My Unfulfilled Life In Prison

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My office is in the depths of our dealership. And by depths I mean, I cannot see outside. Well, I take that back. If I carefully cram myself into the corner of my desk, throw myself across said desk and stretch my neck, I can see a scrap of outside through the showroom windows.

Even with all the sky-line gloriousness I am completely unaffected by the weather. Of course, walking to and from my car is the obvious exception. But within my office, it doesn't matter how dismal or bright it is outside, my office remains the same. A little climate controlled grey prison.

Today it is paticularly binding and wretched because it is so GLORIOUS outside. I want to be out there! Dancing among the rainbows! Skipping with the unicorns! Feeding lollipops to the Care Bears!

But I am not. I am here. Longing. Unfulfilled. Trapped. (cue corny Creed music about prisons)

See? That's what being optomistic does for you. DASHES YOUR HAPPY LITTLE DREAMS TO THE ROCKS.

1 Responses to “My Unfulfilled Life In Prison”

  1. Anonymous Sparkle 

    Hey Sweetie! I thought of you while riding today. Next beautiful day you can get off at a decent hour or your next day off that's nice lets go trail riding!! It's been forever! Call me! :0)

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This odd narrative is my life. I ended up in Pittsburgh, of all places--from the beach. I have no hobbies, other than cooking excessively and eating microwave popcorn. I enjoy shopping, the Food network, hiding the remote so the Food network cannot be turned off, find ethnic food stores and restaurants and reading voraciously. My life is decidedly pedestrian.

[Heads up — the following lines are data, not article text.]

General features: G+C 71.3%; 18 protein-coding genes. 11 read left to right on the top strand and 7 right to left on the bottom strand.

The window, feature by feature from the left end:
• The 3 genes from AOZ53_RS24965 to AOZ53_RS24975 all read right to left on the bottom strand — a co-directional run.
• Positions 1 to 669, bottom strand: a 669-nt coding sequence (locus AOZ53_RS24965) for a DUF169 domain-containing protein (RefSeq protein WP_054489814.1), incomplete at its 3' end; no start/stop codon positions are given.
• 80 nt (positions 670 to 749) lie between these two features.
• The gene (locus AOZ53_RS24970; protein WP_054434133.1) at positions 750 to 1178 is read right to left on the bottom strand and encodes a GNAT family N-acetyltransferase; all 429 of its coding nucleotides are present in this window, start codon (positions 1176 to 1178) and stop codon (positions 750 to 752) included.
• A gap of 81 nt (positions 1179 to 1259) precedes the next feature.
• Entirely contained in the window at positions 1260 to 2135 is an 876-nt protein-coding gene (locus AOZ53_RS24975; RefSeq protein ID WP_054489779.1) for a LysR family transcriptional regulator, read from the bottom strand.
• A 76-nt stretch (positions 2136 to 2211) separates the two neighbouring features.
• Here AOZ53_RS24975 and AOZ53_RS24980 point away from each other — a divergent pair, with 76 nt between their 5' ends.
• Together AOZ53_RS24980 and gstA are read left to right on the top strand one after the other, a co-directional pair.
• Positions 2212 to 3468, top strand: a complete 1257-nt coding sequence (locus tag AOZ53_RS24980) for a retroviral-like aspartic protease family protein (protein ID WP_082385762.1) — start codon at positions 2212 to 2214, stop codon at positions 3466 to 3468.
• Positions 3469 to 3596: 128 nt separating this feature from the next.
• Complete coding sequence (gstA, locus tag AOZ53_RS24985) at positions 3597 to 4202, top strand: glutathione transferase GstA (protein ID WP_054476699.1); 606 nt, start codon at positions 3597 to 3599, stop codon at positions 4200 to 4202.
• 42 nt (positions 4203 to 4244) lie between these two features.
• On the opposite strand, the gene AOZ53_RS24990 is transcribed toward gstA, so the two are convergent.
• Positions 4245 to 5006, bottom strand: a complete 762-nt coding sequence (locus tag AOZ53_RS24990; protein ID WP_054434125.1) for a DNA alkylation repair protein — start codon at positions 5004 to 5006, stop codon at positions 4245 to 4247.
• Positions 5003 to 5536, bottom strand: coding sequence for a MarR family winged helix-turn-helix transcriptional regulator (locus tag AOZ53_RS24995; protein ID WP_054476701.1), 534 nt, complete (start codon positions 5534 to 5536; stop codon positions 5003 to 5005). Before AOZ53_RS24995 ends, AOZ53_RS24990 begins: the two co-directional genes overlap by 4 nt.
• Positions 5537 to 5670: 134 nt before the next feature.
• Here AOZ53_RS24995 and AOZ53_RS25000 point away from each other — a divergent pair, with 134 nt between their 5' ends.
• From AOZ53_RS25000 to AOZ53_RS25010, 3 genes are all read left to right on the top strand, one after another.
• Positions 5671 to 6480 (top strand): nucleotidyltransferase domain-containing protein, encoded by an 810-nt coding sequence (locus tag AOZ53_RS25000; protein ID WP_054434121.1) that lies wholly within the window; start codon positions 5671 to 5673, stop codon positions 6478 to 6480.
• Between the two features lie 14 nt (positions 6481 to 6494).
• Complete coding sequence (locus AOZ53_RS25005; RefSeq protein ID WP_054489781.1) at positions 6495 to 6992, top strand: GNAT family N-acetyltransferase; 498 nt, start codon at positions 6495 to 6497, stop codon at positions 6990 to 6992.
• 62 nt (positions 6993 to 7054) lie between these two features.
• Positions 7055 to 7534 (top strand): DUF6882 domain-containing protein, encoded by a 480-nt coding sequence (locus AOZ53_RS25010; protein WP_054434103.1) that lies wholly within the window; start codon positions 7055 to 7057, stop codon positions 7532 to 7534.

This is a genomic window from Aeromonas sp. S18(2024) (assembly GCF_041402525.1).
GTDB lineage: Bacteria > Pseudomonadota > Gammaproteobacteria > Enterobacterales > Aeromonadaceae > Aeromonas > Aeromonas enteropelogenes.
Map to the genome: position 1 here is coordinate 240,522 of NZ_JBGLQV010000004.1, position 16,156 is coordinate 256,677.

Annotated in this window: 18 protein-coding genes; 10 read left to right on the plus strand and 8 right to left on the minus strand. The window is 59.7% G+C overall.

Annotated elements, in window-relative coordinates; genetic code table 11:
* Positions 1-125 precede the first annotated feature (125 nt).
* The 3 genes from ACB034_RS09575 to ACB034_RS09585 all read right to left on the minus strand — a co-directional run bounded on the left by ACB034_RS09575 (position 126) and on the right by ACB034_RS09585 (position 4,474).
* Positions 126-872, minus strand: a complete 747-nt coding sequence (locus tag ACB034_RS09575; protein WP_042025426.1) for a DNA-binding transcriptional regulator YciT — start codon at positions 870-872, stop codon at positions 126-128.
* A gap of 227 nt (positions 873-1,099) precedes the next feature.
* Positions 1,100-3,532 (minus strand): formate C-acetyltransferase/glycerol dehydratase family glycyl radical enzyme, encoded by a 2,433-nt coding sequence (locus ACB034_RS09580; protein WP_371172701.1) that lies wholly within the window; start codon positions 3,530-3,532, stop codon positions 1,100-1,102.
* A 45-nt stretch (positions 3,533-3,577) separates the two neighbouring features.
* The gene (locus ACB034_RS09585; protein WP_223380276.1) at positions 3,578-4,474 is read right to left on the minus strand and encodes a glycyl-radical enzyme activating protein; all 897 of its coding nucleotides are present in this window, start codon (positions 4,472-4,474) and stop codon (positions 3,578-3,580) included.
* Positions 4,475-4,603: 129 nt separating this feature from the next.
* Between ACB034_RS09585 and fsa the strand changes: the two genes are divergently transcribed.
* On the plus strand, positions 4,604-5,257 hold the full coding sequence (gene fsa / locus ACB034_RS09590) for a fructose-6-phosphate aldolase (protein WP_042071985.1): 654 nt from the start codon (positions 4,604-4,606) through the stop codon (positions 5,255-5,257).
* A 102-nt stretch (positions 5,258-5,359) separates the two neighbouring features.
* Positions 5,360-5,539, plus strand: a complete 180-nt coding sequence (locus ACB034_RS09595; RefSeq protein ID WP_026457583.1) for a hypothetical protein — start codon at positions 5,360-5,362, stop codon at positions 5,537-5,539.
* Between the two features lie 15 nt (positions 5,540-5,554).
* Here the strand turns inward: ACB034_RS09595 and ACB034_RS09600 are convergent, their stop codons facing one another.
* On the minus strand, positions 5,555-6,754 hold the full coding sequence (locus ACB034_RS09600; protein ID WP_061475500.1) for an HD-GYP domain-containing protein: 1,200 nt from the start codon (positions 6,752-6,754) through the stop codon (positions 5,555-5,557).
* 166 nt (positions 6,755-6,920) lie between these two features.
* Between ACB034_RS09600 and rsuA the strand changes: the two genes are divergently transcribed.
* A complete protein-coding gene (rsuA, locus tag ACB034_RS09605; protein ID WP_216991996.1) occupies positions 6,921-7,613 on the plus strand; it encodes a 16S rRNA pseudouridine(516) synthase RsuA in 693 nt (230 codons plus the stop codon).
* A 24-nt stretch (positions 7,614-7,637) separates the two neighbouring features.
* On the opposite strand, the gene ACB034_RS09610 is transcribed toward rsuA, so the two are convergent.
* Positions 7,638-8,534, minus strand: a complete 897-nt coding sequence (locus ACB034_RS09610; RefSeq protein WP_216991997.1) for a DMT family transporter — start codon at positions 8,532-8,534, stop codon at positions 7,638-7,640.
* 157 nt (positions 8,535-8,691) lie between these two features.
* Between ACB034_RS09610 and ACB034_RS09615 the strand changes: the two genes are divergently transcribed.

I worked in the car business where I was required to be ruthless and soul-less wench, which is when I started this project. Since then, I've kept it up because secretly, I've always wanted to join the military. Every male in my mother's family has joined and I quietly entertain thoughts of joining. I haven't yet and don't know if I ever will, but sending the troops cookies keeps me sane. it makes me think I still have a shred of human kindness left in my withering soul. it's a small way for me to salute the men and women who are brave enough to fight for freedom. And makes me feel like I'm contributing toward troop morale--even if I'm not. So if you want to help, send me addresses of troops you know stationed overseas. you may also contribute toward the cost of chocolate chips, but don't feel obligated, that link is here only by request.

the past


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